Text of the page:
To Conclude…

Staying connected, blogging, uploading photos and so on does not need an expensive, lightweight computer. While there is no argument for long term travel – I would haul a laptop along for that, on a short trip that’s not necessary.

In two more articles to come, I’ll cover the software which powers it all and some of the connectivity issues which come up in short trips away.

Please let me have some feedback if you are interested in more on this topic.

 

 

 

 

Snapseed – First Try

Interesting! I had to try this! I came across #snapseed recently. What better way to try it but to pick a pretty mundane “I was there” photo. This thing could be fun!

Busy times, so it has been a few days since I shared Otto Münchow’s blog about Snapseed. I have subsequently used it to tweak a number of photos on both an Android phone and found it to be a very useful tool.

From my point of view it’s about being able to edit a photo quickly and easily on either phone or tablet. If I am travelling I like to keep it light. There is little easier than Android with an OTG adapter to load photos from my DSLR, edit them and upload them. Never mind the excellent camera on the Note 4.

The only downside I have found at this stage is the lack of an easy ability to crop the picture. But I have tools for that, so it’s not a problem.

The software has proved effective for all sorts of images, including a mobile scan shot of a precious photo, which needed enlarging. Needless to say it will see a bit of use in the next couple of weeks.

Snapseed is part of the Nik software suite acquired recently by Google, and released free of charge. It’s available on both Android and iOS.

#photography #processing #h1t via Instagram http://ift.tt/2cK448e

Blue winged butterfly

Linux and Photos – Hi Performance Low Cost

Blue winged butterfly

Linux and Your Photos

Fed up with the need to frequently upgrade your Windows PC or laptop? Stretching the budget to move to an Apple system? Worried about the cost of Photoshop / Lightroom, etc? Give some though to a Linux system.

For a while now I have been acquiring the odd older laptop and installing Linux. It is not hard, and often a damaged hard drive, which has trashed Windows, but is not totally destroyed, is recovered by the installation. Now my computer has to achieve a few things:

  1. My photography – storage, management and processing of photos;
  2. Music – storage and CD writing;
  3. Internet access – pretty standard;
  4. Work – documents and access to VPN systems.

In other words, pretty much what most people want their home computer to do. With possibly a bit more emphasis on the photographic processing.

In its earlier days, implementing Linux required a bit of “techie” understanding of your computer hardware. Nowadays you have the choice of taking a slightly more complex installation route, which does require some basic understanding of your system, or taking the basic “plug in and go” approach. Many computer users would be easily able to install it on their PC, especially if it is an older machine.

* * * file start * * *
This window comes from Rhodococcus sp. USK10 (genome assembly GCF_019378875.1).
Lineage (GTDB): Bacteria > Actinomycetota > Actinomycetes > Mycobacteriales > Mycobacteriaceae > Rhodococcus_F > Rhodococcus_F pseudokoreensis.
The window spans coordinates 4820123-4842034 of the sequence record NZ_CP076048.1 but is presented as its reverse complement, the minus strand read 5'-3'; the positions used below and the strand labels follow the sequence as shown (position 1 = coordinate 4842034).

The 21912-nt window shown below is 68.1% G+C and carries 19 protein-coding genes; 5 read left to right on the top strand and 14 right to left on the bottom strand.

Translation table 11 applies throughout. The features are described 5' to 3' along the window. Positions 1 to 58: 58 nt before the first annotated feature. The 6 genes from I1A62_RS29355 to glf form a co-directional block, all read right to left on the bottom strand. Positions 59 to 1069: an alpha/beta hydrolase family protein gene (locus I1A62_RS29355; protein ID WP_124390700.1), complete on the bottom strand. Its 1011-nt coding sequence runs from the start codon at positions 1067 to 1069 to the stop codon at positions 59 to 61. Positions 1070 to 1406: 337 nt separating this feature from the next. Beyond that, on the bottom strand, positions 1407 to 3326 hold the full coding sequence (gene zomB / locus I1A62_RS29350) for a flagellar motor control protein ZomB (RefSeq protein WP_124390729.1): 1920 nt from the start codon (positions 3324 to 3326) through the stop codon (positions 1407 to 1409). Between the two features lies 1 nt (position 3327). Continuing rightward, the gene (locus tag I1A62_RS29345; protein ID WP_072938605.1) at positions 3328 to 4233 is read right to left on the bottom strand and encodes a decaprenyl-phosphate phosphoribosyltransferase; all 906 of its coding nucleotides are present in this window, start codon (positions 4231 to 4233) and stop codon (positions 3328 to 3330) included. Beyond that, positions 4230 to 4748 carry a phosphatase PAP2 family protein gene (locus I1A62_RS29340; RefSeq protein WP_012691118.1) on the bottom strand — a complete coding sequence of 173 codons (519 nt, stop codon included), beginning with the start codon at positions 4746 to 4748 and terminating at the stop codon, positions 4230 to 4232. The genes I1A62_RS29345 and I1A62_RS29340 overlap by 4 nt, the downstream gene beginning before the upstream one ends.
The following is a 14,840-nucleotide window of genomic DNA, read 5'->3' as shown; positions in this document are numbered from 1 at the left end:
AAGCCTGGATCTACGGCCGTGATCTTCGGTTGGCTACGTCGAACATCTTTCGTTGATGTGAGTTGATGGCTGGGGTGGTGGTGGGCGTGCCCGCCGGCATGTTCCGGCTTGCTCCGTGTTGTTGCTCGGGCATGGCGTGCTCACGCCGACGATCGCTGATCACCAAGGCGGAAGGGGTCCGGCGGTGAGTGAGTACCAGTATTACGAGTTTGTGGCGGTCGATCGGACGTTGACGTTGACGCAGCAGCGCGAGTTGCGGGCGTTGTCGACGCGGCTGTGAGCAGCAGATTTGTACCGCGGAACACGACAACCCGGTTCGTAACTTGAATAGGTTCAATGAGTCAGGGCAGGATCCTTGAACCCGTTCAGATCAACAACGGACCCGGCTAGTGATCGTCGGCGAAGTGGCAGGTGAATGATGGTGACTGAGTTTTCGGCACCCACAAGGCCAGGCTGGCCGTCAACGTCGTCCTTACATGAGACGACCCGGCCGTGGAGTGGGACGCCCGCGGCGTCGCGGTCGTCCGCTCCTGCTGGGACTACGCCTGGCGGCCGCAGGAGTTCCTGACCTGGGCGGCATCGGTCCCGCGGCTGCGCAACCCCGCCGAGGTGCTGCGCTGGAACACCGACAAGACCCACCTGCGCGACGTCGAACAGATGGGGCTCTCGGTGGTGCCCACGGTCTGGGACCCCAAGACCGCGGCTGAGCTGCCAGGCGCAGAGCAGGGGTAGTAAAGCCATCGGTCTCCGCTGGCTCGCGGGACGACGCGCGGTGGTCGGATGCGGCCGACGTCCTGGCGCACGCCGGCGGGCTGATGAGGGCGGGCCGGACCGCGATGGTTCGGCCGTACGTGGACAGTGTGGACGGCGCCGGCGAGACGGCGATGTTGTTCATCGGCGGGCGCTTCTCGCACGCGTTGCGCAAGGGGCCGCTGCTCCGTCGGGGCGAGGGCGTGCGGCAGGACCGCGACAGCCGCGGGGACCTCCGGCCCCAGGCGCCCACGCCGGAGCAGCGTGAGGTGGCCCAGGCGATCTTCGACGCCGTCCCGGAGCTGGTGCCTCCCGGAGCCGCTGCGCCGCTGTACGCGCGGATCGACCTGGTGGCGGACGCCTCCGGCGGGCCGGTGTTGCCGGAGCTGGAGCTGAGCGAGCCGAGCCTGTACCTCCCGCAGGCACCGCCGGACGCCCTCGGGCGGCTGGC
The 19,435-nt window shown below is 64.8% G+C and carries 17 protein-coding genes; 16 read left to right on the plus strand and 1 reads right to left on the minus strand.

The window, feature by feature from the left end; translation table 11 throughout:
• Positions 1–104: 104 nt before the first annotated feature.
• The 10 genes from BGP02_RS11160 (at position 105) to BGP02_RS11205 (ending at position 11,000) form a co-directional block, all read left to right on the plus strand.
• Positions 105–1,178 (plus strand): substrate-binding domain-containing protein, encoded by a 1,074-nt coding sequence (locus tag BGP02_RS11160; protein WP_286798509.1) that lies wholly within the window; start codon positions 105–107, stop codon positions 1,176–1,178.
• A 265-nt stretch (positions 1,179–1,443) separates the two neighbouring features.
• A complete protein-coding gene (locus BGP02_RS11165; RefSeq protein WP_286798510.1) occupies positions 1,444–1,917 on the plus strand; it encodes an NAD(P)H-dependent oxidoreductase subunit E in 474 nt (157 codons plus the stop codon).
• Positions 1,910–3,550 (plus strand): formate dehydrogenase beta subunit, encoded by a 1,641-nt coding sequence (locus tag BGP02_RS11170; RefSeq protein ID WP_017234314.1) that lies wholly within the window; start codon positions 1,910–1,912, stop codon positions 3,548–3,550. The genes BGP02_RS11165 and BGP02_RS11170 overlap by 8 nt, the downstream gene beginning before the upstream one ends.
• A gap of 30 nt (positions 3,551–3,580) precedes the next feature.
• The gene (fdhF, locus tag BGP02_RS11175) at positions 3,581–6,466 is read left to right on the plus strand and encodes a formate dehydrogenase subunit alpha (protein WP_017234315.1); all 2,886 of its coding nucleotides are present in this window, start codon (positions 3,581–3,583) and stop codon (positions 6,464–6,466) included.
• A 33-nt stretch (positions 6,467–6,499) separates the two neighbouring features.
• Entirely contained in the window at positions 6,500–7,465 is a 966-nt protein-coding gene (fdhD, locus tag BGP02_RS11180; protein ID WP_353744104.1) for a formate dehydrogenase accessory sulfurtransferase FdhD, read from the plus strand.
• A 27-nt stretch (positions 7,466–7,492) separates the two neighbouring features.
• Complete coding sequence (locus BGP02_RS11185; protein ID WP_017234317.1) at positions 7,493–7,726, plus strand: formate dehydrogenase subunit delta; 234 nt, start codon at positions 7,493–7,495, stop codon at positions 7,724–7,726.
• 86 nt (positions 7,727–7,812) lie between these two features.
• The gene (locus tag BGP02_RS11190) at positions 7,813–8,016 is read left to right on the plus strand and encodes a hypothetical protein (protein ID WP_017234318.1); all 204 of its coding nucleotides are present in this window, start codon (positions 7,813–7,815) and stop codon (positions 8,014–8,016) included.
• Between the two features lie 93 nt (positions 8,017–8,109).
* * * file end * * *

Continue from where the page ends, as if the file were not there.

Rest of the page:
Advantages of using Linux

  • It extends the life of the PC. Because it performs more efficiently than Windows older, smaller PCs will often perform well. I recently loaded Mint Linux 16 (latest version) on to a 2 MB ex Windows Vista system. It performs like new!
  • It is FREE. Simply choose the Linux version you want to use, download and install;
  • Current flavours of Linux support highly effective packages equivalent to similar Windows packages. Browsers, Office, Photography, Music – they’re all there.
  • Most application packages are FREE!

Disadvantages of Linux

  • Linux does not, as a rule, run Windows software. To date I have not found a Windows package which does not have an equivalent, highly effective, Linux / Open Source alternative.
  • Installation of “dual boot” (Windows and Linux co-existing on the same machine) often requires a bit of “techie” knowledge. I don’t run any machines like this, so installations are easy, taking about an hour.
  • Apple does not support the Linux environment, so if you are an Apple user. There are ways, but they are tricky. So if you are into iTunes, you will need Apple or Windows at some point.
  • Some TV services, such as Netflix, are not supported. The “front end” of these services is managed via Microsoft DRM (Digital Rights Management) which has not been made available to Linux developers. That said, I have little problem in the UK running the Freeview catch-up services and live streaming.

From a budget photography perspective Linux offers a solid alternative to the Windows / Apple / Adobe option. Well worth thinking about if you, like me, would prefer to spend your hard earned dollars on lenses than on computers.

My current preference of Linux flavours is Mint Linux – simple, easy to use interface with a good software manager.

What’s that got to do with butterflies? Absolutely nothing. The Linux logo is normally Tux, the Linux penguin below, but I didn’t have a picture of my own, so I used the butterfly, which, by the way, was processed in Luminance HDR and GIMP on a Mint Linux system.

Tux: the Linux penguin Copyright Larry Ewing.

Tux: the Linux penguin Copyright Larry Ewing.

Some Relevant Reading

Amazon offers a broad selection of books about the linux operating system, as well as a selection of books about photo processing with Gimp, the favourite Linux photo editing tool.

Buy Blue and Black butterfly prints from Jeremy Hayden Photography